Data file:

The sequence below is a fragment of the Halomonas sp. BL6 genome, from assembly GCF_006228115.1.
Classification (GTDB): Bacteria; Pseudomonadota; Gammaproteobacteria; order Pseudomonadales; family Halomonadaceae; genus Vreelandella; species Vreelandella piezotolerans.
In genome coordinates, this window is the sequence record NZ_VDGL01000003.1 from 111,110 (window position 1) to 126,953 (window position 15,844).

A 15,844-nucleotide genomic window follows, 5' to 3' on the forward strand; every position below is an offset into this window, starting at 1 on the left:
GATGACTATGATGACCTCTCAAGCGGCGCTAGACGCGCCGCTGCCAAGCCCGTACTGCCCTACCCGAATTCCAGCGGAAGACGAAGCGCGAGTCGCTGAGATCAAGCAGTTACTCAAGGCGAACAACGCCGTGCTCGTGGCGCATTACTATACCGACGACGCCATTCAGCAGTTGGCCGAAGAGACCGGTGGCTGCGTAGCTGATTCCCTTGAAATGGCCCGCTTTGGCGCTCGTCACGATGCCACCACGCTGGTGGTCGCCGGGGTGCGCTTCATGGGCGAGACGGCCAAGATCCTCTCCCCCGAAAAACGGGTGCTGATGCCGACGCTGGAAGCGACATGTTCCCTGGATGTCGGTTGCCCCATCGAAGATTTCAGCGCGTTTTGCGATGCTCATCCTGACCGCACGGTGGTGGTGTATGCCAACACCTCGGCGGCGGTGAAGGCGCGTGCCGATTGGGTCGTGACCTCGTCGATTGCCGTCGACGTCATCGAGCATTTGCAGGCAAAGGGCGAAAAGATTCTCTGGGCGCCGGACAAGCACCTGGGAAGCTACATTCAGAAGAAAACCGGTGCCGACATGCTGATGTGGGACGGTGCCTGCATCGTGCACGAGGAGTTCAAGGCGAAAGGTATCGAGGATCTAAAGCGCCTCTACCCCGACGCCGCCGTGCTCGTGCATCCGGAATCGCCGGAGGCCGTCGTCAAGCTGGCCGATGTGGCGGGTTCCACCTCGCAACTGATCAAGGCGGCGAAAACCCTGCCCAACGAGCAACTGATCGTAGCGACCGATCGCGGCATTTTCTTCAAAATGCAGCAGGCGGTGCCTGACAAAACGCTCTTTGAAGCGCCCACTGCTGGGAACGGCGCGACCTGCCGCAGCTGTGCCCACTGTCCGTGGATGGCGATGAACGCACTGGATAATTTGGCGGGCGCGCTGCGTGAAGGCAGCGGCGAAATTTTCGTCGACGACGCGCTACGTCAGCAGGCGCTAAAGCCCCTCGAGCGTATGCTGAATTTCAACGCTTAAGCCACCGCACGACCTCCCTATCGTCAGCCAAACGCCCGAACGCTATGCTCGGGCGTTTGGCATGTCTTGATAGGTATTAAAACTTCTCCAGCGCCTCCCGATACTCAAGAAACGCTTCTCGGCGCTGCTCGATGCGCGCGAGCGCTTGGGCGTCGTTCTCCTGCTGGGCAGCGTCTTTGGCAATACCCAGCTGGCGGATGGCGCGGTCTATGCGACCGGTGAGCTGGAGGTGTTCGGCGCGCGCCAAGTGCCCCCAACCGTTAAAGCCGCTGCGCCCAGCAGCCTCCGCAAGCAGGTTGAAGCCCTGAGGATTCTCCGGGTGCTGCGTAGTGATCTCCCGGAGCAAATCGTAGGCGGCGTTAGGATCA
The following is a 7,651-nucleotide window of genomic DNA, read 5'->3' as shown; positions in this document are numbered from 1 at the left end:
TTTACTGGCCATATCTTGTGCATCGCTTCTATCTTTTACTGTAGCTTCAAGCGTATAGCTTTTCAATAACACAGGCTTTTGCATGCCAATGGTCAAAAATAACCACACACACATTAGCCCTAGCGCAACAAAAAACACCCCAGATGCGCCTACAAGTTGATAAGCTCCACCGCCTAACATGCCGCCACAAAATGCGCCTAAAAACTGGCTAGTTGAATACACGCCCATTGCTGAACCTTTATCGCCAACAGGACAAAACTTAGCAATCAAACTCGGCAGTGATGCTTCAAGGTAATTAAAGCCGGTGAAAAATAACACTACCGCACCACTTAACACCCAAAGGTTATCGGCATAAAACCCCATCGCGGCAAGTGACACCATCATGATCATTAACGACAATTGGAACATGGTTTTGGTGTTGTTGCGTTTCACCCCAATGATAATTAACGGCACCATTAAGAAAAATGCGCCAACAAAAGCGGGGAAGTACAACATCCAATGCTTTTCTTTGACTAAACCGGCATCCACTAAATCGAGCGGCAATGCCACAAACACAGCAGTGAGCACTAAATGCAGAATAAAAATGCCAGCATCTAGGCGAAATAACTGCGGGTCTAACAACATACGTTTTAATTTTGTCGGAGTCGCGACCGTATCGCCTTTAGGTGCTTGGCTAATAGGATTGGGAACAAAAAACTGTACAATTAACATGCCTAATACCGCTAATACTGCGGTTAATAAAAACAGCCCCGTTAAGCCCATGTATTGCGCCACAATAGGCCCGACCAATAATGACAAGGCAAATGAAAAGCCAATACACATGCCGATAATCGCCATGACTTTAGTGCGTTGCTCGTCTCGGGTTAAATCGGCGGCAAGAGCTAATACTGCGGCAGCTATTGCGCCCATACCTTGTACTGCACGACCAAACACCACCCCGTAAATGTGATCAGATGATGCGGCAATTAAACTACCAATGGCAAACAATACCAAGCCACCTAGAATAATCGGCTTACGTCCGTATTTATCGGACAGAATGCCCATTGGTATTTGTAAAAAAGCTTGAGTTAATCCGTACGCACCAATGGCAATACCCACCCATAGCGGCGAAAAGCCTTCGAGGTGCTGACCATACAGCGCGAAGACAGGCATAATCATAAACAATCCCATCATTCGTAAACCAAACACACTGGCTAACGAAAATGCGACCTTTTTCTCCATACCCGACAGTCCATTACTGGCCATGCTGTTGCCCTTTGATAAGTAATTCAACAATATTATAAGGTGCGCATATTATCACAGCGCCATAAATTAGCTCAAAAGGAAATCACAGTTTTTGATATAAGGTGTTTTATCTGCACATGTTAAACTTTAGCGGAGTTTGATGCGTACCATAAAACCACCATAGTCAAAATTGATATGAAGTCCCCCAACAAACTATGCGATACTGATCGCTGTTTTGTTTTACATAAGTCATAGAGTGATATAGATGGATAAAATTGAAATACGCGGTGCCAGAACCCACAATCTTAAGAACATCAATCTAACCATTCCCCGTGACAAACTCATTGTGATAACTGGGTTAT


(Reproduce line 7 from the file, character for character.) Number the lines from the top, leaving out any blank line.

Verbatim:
TTTACTGGCCATATCTTGTGCATCGCTTCTATCTTTTACTGTAGCTTCAAGCGTATAGCTTTTCAATAACACAGGCTTTTGCATGCCAATGGTCAAAAATAACCACACACACATTAGCCCTAGCGCAACAAAAAACACCCCAGATGCGCCTACAAGTTGATAAGCTCCACCGCCTAACATGCCGCCACAAAATGCGCCTAAAAACTGGCTAGTTGAATACACGCCCATTGCTGAACCTTTATCGCCAACAGGACAAAACTTAGCAATCAAACTCGGCAGTGATGCTTCAAGGTAATTAAAGCCGGTGAAAAATAACACTACCGCACCACTTAACACCCAAAGGTTATCGGCATAAAACCCCATCGCGGCAAGTGACACCATCATGATCATTAACGACAATTGGAACATGGTTTTGGTGTTGTTGCGTTTCACCCCAATGATAATTAACGGCACCATTAAGAAAAATGCGCCAACAAAAGCGGGGAAGTACAACATCCAATGCTTTTCTTTGACTAAACCGGCATCCACTAAATCGAGCGGCAATGCCACAAACACAGCAGTGAGCACTAAATGCAGAATAAAAATGCCAGCATCTAGGCGAAATAACTGCGGGTCTAACAACATACGTTTTAATTTTGTCGGAGTCGCGACCGTATCGCCTTTAGGTGCTTGGCTAATAGGATTGGGAACAAAAAACTGTACAATTAACATGCCTAATACCGCTAATACTGCGGTTAATAAAAACAGCCCCGTTAAGCCCATGTATTGCGCCACAATAGGCCCGACCAATAATGACAAGGCAAATGAAAAGCCAATACACATGCCGATAATCGCCATGACTTTAGTGCGTTGCTCGTCTCGGGTTAAATCGGCGGCAAGAGCTAATACTGCGGCAGCTATTGCGCCCATACCTTGTACTGCACGACCAAACACCACCCCGTAAATGTGATCAGATGATGCGGCAATTAAACTACCAATGGCAAACAATACCAAGCCACCTAGAATAATCGGCTTACGTCCGTATTTATCGGACAGAATGCCCATTGGTATTTGTAAAAAAGCTTGAGTTAATCCGTACGCACCAATGGCAATACCCACCCATAGCGGCGAAAAGCCTTCGAGGTGCTGACCATACAGCGCGAAGACAGGCATAATCATAAACAATCCCATCATTCGTAAACCAAACACACTGGCTAACGAAAATGCGACCTTTTTCTCCATACCCGACAGTCCATTACTGGCCATGCTGTTGCCCTTTGATAAGTAATTCAACAATATTATAAGGTGCGCATATTATCACAGCGCCATAAATTAGCTCAAAAGGAAATCACAGTTTTTGATATAAGGTGTTTTATCTGCACATGTTAAACTTTAGCGGAGTTTGATGCGTACCATAAAACCACCATAGTCAAAATTGATATGAAGTCCCCCAACAAACTATGCGATACTGATCGCTGTTTTGTTTTACATAAGTCATAGAGTGATATAGATGGATAAAATTGAAATACGCGGTGCCAGAACCCACAATCTTAAGAACATCAATCTAACCATTCCCCGTGACAAACTCATTGTGATAACTGGGTTAT